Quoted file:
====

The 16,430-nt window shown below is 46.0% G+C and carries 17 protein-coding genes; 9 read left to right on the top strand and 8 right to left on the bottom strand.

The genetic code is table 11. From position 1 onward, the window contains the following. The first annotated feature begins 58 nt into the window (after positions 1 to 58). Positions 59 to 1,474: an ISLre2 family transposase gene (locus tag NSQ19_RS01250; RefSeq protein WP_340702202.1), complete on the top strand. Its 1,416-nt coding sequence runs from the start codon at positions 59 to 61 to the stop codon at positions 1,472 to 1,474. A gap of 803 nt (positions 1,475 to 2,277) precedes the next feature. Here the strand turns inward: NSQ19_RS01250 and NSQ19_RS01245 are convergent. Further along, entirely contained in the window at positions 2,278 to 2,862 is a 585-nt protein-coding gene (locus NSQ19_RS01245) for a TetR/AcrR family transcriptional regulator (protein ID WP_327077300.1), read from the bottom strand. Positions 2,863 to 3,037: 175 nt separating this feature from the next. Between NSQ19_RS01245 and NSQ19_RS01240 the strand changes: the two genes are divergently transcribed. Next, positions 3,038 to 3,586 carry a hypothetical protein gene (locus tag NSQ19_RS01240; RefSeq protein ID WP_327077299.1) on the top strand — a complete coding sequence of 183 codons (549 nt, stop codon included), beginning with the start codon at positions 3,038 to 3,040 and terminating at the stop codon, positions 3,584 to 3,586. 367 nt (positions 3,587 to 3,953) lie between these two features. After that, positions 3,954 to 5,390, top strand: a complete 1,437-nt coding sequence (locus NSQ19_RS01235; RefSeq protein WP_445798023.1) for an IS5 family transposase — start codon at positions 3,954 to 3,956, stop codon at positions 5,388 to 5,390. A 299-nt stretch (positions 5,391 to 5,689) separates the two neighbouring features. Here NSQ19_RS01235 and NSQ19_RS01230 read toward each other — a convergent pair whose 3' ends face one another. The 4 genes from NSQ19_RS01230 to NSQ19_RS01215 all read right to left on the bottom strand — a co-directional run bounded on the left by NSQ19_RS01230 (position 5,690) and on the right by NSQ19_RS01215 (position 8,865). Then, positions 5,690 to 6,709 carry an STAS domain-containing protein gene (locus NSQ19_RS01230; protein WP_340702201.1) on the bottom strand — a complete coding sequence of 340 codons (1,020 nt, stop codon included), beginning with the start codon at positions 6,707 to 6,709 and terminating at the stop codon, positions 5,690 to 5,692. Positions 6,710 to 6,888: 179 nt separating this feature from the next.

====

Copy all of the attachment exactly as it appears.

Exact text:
The 16,430-nt window shown below is 46.0% G+C and carries 17 protein-coding genes; 9 read left to right on the top strand and 8 right to left on the bottom strand.

The genetic code is table 11. From position 1 onward, the window contains the following. The first annotated feature begins 58 nt into the window (after positions 1 to 58). Positions 59 to 1,474: an ISLre2 family transposase gene (locus tag NSQ19_RS01250; RefSeq protein WP_340702202.1), complete on the top strand. Its 1,416-nt coding sequence runs from the start codon at positions 59 to 61 to the stop codon at positions 1,472 to 1,474. A gap of 803 nt (positions 1,475 to 2,277) precedes the next feature. Here the strand turns inward: NSQ19_RS01250 and NSQ19_RS01245 are convergent. Further along, entirely contained in the window at positions 2,278 to 2,862 is a 585-nt protein-coding gene (locus NSQ19_RS01245) for a TetR/AcrR family transcriptional regulator (protein ID WP_327077300.1), read from the bottom strand. Positions 2,863 to 3,037: 175 nt separating this feature from the next. Between NSQ19_RS01245 and NSQ19_RS01240 the strand changes: the two genes are divergently transcribed. Next, positions 3,038 to 3,586 carry a hypothetical protein gene (locus tag NSQ19_RS01240; RefSeq protein ID WP_327077299.1) on the top strand — a complete coding sequence of 183 codons (549 nt, stop codon included), beginning with the start codon at positions 3,038 to 3,040 and terminating at the stop codon, positions 3,584 to 3,586. 367 nt (positions 3,587 to 3,953) lie between these two features. After that, positions 3,954 to 5,390, top strand: a complete 1,437-nt coding sequence (locus NSQ19_RS01235; RefSeq protein WP_445798023.1) for an IS5 family transposase — start codon at positions 3,954 to 3,956, stop codon at positions 5,388 to 5,390. A 299-nt stretch (positions 5,391 to 5,689) separates the two neighbouring features. Here NSQ19_RS01235 and NSQ19_RS01230 read toward each other — a convergent pair whose 3' ends face one another. The 4 genes from NSQ19_RS01230 to NSQ19_RS01215 all read right to left on the bottom strand — a co-directional run bounded on the left by NSQ19_RS01230 (position 5,690) and on the right by NSQ19_RS01215 (position 8,865). Then, positions 5,690 to 6,709 carry an STAS domain-containing protein gene (locus NSQ19_RS01230; protein WP_340702201.1) on the bottom strand — a complete coding sequence of 340 codons (1,020 nt, stop codon included), beginning with the start codon at positions 6,707 to 6,709 and terminating at the stop codon, positions 5,690 to 5,692. Positions 6,710 to 6,888: 179 nt separating this feature from the next.